P.C. Rossin College of
Engineering and Applied Science
Lehigh to host NSF-supported workshop in October to help researchers help robots learn

Robots are everywhere. In fact, every time you brake your car, a robot is interpreting that pressure signal from your foot while simultaneously assessing the conditions of the road. Based on those two inputs, the robot decides if the wheels will stop turning immediately, or if the antilock system needs to kick on so you don’t skid out on a slippery street.

Programming robots to perform tasks is difficult. Motivated in part by this challenge, researchers are devising algorithms that allow robots to learn and adapt quickly to their environments, and they are currently investigating two sides of the machine learning problem—one in which the robots have too many examples to learn from, and one in which they have too few. 

To help solve these problems and foster interdisciplinary communication and collaboration around this emerging field, Lehigh University will host a two-day Robot Learning Workshop October 14-15.

The event is the second in a series of conferences and lectures funded by a National Science Foundation TRIPODS-X grant awarded to Lehigh’s Institute for Data, Intelligent Systems, and Computation (I-DISC). The series addresses topics including applications of machine learning and big-data science in chemical processes, autonomous robotics, supply chain optimization, and cognitive neuroscience. 

The October workshop will bring together leading researchers in robotics and offer numerous presentations on emerging directions at the intersection of robotics, deep and reinforcement learning, control systems, and operational research. By facilitating interactions between researchers across disciplines who are interested in designing and implementing autonomous robots that can learn to perform their tasks, organizers hope the event will jump-start work in new interdisciplinary directions.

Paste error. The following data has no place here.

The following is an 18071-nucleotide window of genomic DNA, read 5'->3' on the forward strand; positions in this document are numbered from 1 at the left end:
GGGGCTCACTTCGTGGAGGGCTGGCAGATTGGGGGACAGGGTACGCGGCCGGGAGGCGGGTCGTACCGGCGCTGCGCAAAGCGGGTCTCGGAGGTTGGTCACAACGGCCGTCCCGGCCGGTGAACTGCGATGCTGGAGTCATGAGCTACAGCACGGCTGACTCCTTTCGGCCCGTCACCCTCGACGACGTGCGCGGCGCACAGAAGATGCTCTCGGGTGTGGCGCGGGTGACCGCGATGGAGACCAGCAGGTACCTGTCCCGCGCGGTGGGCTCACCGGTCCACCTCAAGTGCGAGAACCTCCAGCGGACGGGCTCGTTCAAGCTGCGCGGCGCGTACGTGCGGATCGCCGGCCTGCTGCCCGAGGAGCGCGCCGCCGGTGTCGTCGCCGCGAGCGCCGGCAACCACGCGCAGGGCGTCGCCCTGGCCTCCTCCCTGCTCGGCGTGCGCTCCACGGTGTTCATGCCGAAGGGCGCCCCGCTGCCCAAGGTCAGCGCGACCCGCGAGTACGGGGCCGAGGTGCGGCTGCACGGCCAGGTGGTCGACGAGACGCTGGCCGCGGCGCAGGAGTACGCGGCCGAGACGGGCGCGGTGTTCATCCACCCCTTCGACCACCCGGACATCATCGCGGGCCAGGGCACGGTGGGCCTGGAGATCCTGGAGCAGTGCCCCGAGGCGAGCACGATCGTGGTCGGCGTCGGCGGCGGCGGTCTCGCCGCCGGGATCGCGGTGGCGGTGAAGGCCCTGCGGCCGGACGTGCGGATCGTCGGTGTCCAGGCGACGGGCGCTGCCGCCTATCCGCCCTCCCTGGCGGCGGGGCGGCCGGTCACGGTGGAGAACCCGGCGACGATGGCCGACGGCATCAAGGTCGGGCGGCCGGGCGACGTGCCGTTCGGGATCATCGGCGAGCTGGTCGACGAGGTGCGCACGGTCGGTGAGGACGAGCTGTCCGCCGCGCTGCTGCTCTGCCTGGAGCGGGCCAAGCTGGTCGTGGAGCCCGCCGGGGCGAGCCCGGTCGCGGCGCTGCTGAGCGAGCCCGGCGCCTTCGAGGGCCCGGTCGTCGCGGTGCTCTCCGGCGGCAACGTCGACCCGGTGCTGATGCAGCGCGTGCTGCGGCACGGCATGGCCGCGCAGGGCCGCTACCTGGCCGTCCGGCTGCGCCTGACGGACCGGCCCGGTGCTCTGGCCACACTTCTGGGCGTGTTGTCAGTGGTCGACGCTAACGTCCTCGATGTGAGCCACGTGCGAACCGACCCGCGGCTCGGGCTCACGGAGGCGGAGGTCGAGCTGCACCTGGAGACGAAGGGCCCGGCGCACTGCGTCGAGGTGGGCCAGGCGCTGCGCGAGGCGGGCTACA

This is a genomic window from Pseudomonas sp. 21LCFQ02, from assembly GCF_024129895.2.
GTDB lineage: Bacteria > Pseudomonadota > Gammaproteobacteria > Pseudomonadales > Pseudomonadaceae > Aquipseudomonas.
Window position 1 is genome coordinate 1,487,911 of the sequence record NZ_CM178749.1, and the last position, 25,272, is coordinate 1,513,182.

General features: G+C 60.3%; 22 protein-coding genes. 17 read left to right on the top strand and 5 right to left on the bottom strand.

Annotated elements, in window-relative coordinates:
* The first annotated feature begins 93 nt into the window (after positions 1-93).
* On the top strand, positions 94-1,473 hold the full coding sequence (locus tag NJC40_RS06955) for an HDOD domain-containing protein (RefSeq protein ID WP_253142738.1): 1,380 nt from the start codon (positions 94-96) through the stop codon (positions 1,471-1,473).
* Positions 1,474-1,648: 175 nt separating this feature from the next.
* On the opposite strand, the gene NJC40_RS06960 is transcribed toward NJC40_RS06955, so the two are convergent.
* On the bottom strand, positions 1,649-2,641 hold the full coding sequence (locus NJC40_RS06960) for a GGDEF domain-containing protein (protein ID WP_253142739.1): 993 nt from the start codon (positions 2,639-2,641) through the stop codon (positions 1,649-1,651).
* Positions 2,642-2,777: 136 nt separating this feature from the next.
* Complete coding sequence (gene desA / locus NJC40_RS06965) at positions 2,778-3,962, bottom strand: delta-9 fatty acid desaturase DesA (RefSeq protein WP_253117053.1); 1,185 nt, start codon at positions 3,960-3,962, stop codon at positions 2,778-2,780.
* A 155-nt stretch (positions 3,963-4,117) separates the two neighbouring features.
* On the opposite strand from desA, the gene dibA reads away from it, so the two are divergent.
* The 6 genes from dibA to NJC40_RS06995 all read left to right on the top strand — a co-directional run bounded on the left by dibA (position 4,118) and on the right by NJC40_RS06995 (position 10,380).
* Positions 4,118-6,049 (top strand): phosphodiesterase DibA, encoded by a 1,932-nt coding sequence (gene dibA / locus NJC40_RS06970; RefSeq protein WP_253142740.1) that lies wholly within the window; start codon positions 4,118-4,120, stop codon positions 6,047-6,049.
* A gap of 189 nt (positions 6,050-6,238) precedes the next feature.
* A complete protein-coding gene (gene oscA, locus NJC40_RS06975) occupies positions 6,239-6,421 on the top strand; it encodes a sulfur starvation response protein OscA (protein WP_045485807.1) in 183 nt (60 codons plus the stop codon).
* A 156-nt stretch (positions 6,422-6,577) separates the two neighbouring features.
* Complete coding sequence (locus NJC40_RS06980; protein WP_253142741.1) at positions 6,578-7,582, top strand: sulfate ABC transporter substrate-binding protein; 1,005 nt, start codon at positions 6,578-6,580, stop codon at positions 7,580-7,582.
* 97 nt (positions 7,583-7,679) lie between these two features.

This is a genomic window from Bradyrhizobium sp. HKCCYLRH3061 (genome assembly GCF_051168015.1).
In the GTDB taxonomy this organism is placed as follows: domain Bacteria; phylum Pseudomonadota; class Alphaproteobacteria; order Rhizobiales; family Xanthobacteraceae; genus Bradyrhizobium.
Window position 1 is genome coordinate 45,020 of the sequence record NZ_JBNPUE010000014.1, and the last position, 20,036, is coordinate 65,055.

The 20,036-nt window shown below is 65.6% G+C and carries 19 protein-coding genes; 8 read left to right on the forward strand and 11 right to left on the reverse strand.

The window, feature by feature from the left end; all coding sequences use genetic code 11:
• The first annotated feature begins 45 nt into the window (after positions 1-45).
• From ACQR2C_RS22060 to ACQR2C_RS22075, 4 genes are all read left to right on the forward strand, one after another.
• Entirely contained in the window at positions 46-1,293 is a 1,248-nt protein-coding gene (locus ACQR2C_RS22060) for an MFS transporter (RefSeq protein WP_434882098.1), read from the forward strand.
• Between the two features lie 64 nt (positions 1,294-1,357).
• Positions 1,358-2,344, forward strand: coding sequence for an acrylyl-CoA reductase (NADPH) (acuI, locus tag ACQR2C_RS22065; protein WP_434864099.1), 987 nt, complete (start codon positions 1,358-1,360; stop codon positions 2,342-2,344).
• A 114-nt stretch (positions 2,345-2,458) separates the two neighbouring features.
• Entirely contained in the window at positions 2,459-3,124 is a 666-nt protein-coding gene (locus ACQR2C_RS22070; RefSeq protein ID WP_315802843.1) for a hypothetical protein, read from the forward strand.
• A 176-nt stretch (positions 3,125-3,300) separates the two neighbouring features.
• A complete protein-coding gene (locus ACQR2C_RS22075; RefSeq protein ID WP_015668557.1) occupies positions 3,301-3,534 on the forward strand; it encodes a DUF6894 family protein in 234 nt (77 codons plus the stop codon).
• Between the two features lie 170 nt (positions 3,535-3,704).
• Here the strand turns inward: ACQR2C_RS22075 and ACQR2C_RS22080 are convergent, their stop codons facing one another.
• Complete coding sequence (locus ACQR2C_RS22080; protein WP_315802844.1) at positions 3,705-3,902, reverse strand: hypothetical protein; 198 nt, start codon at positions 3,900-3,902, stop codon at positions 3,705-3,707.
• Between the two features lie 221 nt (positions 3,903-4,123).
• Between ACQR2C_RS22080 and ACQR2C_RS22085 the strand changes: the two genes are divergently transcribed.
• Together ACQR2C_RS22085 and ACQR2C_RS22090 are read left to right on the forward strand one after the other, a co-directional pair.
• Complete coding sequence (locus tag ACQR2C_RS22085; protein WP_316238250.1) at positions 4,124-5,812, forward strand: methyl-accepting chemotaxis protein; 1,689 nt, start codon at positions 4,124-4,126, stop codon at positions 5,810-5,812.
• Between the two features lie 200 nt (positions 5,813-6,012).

“There is a clear need for developing algorithms that are able to learn automatically and have the robot adapt to the environment,” says I-DISC co-director Héctor Muñoz-Avila, a professor of Computer Science and Engineering at the P.C. Rossin College of Engineering and Applied Science and one of the workshop organizers. “There is consensus in the research community about that—one size does not fit all. So anyone who is interested in robotics will get something out of this. I’m very excited about it, as we have an outstanding group of 16 speakers.”

The event will take place in Iacocca Hall on Lehigh’s Mountaintop Campus in Bethlehem, PA, and will include a poster session and reception. The cost to register is $50 (waived for Lehigh faculty and students), and a limited number of travel grants are available for students interested in attending the workshop and presenting a poster. The deadline to register is October 1.

The third workshop in the series, scheduled for spring 2020, will focus on cognitive neuroscience.

Robot learning

“Robot Learning Workshop” will feature presentations on emerging directions at the intersection of robotics, deep and reinforcement learning, control systems, and operational research.

Iacocca Hall

The October workshop will be held in Iacocca Hall on Lehigh University's Mountaintop Campus.

Hector Muñoz-Avila

Hector Muñoz-Avila, I-DISC co-director and a professor of computer science and engineering